Richard S. Hess, «The Book of Joshua as a Land Grant», Vol. 83 (2002) 493-506
Despite a variety of attempted identifications of the book of Joshua, or portions of it, with other ancient Near Eastern legal documents, the form of the royal land grant remains the closest of those studied in terms of structure and content. In particular, the form of this type of document, as illustrated in the archive of the Middle Bronze Age site of Alalakh, provides an important and useful set of parallels with those found in the sixth book of the Bible. The essay considers the strengths and weaknesses of identifying the book of Joshua in this manner, as well as its implications for the interpretation of the book. In addition, the origin of these documents in the West Semitic world invites consideration of a specific genre or literary type that flourished in those cultures and perhaps provided a link for related documents in the Mesopotamian and Mediterranean worlds.
|38. ù URU mu-ra-arKI e-li zi-i[t-ti-s\u]||
The town of Murar, in addition to
I will add to it."
The mention of the allocation of these cities to Yarimlim forms the next part of AT 456. Thus lines 31-39a resemble the allotments of Joshua 13–21. Although they are much more detailed in the biblical text, they nevertheless form a parallel element. Both texts name specific places as a gift that the chief leader who has won the battle gives to the loyal ally. While it is true that some of the texts in Joshua 13–21 preserve boundary descriptions, these are clearly not the only texts in these chapters. They do not occur for every tribe nor are they always complete when they do occur18. There is therefore a larger context to the boundary descriptions and town lists than marking specific boundaries for the inheritances of the various tribes. That context is best understood in terms of a land grant document such as AT 456. This document does not necessarily preserve specific boundaries, but is concerned to list the towns that are given to the recipient. The same is true of the towns listed in Joshua. In virtually every case both the town lists and the boundary descriptions utilize population centers in assigning allotments.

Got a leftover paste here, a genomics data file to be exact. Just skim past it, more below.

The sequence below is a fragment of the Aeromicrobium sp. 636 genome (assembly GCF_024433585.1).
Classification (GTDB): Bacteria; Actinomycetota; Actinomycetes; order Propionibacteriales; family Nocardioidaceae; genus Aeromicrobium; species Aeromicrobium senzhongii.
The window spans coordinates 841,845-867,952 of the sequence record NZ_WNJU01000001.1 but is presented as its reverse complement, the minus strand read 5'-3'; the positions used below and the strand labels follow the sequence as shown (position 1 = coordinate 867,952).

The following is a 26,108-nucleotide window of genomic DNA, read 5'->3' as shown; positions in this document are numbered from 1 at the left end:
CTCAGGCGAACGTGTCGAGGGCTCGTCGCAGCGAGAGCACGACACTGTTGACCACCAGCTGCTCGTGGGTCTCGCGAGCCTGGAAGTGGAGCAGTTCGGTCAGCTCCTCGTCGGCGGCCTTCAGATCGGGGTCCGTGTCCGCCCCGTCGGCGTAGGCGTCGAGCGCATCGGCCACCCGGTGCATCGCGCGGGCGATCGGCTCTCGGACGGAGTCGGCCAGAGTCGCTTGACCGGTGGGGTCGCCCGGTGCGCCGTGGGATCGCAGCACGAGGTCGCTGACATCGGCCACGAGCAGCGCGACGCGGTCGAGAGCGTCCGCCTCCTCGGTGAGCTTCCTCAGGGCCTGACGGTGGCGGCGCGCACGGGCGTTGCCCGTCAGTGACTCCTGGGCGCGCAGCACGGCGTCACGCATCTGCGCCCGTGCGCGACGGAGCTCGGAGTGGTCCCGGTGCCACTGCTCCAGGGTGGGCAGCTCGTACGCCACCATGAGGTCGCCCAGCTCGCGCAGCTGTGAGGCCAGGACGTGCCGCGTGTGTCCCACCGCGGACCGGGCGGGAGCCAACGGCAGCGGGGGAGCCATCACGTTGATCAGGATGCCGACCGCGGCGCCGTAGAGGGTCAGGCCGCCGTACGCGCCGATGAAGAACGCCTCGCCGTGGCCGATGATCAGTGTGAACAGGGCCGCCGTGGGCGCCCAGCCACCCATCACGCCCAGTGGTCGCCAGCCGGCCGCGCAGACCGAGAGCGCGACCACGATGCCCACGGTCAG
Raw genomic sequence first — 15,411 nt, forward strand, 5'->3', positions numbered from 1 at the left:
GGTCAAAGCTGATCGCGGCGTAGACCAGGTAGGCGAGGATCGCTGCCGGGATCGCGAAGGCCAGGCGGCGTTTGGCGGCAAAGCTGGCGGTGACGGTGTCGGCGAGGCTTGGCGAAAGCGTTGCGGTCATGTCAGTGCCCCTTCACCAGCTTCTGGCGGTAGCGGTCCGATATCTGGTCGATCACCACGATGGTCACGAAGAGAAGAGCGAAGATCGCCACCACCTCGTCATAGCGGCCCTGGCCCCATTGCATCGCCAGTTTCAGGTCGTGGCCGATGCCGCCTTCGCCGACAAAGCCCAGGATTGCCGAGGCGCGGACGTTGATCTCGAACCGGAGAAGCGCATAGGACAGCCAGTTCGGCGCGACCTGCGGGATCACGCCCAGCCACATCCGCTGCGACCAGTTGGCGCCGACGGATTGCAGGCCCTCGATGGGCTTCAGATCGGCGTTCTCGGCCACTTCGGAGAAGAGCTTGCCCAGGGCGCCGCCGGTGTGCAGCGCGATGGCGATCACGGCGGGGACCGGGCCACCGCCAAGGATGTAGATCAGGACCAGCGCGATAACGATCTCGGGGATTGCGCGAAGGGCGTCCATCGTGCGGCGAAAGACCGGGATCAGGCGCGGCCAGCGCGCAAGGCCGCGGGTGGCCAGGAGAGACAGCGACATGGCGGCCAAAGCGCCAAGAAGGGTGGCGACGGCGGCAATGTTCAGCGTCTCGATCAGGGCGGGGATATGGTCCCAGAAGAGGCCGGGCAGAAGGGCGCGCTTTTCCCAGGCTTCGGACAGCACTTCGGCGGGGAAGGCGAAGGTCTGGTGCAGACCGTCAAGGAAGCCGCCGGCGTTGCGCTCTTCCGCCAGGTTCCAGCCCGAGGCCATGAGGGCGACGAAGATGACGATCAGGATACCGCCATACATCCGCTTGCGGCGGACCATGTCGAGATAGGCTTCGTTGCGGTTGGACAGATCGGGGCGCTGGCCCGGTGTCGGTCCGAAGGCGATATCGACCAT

Although the biblical lists provide names of actual places and may have served juridical purposes at some time in Israel’s history, they are not composed without regard to literary structure. The comprehensive and precise form of the first allotment named west of the Jordan River, that of Judah in Joshua 15, contrasts with the less well structured and sketchier allotment descriptions of the tribes as one moves further along in the chapters (Joshua 16–19) and proceeds north in the geography. This has led to various observations about the priority of Judah and the implicit criticism of the northern tribes19.
There may also be conscious literary formation at work in the parallel section of the land grant of Alalakh. Only Alalakh and Murar are given to Yarimlim. Although Alalakh is depicted as Yarimlim’s share (zi-i[t-ti-s\u]), Murar is a gracious, additional gift to the loyal brother. This is suggested by the final word in the Abbael’s promise, ú-ri-id-di-s\u, "I shall add it." It is perhaps more than coincidental that the